AU - Phan, Derek

AU - Narayanan, Kumar

AU - Uy-Evanado, Audrey

AU - Teodorescu, Carmen

AU - Reinier, Kyndaron

AU - Chugh, Harpriya

AU - Gunson, Karen

AU - Jui, Jonathan

AU - Chugh, Sumeet S.

PY - 2016/3/1

Y1 - 2016/3/1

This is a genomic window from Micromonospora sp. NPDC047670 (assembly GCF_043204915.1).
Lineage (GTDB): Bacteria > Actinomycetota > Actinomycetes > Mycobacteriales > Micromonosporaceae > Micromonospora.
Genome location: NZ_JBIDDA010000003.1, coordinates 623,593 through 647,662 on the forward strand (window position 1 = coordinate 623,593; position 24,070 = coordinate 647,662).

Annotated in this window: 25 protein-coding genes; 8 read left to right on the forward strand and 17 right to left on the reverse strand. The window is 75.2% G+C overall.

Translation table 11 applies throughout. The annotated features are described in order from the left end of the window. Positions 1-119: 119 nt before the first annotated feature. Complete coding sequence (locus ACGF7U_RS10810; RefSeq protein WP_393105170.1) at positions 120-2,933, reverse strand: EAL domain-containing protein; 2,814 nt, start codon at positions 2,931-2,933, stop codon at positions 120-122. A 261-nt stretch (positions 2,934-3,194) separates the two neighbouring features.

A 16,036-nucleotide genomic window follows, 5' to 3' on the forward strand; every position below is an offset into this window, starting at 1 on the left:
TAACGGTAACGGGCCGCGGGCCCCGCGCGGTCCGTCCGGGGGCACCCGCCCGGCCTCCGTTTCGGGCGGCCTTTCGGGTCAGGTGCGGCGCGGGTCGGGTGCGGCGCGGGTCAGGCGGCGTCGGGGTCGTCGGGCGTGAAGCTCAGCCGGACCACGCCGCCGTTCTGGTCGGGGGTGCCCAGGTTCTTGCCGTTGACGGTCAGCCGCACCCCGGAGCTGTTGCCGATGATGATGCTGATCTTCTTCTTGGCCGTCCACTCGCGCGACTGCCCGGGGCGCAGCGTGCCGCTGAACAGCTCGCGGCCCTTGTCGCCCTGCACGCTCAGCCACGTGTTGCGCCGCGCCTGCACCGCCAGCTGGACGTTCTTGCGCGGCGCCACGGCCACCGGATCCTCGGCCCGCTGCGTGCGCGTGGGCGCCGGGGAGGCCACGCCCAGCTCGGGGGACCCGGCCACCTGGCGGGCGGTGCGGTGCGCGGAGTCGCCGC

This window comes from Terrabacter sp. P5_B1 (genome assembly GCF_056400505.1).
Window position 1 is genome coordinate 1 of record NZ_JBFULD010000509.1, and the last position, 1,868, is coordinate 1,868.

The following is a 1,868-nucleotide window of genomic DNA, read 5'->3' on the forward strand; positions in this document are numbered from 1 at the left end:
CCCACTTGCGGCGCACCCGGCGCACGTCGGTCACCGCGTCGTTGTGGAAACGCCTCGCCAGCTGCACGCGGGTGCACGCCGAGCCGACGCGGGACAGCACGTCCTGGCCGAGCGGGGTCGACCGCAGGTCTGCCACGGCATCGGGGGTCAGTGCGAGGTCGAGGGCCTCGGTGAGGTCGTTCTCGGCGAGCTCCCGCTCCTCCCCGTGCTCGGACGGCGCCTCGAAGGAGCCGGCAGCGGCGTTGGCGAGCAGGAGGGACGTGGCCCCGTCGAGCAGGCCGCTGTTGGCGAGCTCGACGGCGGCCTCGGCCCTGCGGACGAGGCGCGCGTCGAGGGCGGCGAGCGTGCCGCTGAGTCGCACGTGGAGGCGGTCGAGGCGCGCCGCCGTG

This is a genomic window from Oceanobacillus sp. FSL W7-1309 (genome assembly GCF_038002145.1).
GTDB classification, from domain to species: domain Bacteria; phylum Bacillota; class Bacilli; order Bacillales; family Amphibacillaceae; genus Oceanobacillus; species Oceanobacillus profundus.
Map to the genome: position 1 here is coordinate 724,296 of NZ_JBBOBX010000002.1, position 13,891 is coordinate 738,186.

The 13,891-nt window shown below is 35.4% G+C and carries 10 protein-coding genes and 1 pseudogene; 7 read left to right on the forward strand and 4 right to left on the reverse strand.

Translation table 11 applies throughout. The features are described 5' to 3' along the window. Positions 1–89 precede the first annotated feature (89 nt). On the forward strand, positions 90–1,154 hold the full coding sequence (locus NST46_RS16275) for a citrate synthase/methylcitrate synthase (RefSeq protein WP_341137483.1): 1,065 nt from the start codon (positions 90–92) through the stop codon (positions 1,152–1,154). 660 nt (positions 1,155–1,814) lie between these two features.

N2 - Background: Repolarization abnormalities are associated with ventricular arrhythmias, and published studies report that a reversal of T wave polarity (positive or flat T wave) in lead aVR may be linked to increased cardiovascular mortality. We evaluated whether a positive or flat T wave in aVR is a risk marker for sudden cardiac death (SCD). Methods: SCD cases from the Oregon Sudden Unexpected Death Study (catchment population ~1 million) were compared to geographic controls with coronary artery disease and no history of SCD. Archived electrocardiograms performed prior and unrelated to the SCD event were evaluated. Results: SCD cases (n = 691, 67.6 ± 14.9 years, 69 % male) were more likely than controls (n = 663, 66.2 ± 11.6 years, 67 % male) to have diabetes (40 vs 32 %; p <0.01), left ventricular ejection fraction (LVEF) ≤35 % (27 vs 11 %; p <0.01), prolonged QTc (≥450 ms; 54 vs 28 %; p <0.01) and positive (19 vs 13 %; p <0.01) or flat T wave (14 vs 7 %; p <0.01) in aVR. On multivariable analysis, a positive/flat T wave in aVR was independently associated with SCD (OR 1.9, 95 % CI 1.3–2.8, p <0.01). However, a positive T wave alone lost statistical significance in patients with LVEF ≤ 35 % and QTc ≥ 450 ms. In a subgroup analysis among patients with normal LVEF, QTc, and no diabetes, a positive T wave in aVR (but not a flat T wave) remained associated with SCD (OR 2.8, 95 % CI 1.2–6.1, p <0.01). Conclusions: A positive or flat T wave in lead aVR was associated with SCD in subsets of patients. This simple ECG marker in this often-ignored lead may contribute to enhancement of SCD risk stratification, and warrants further evaluation.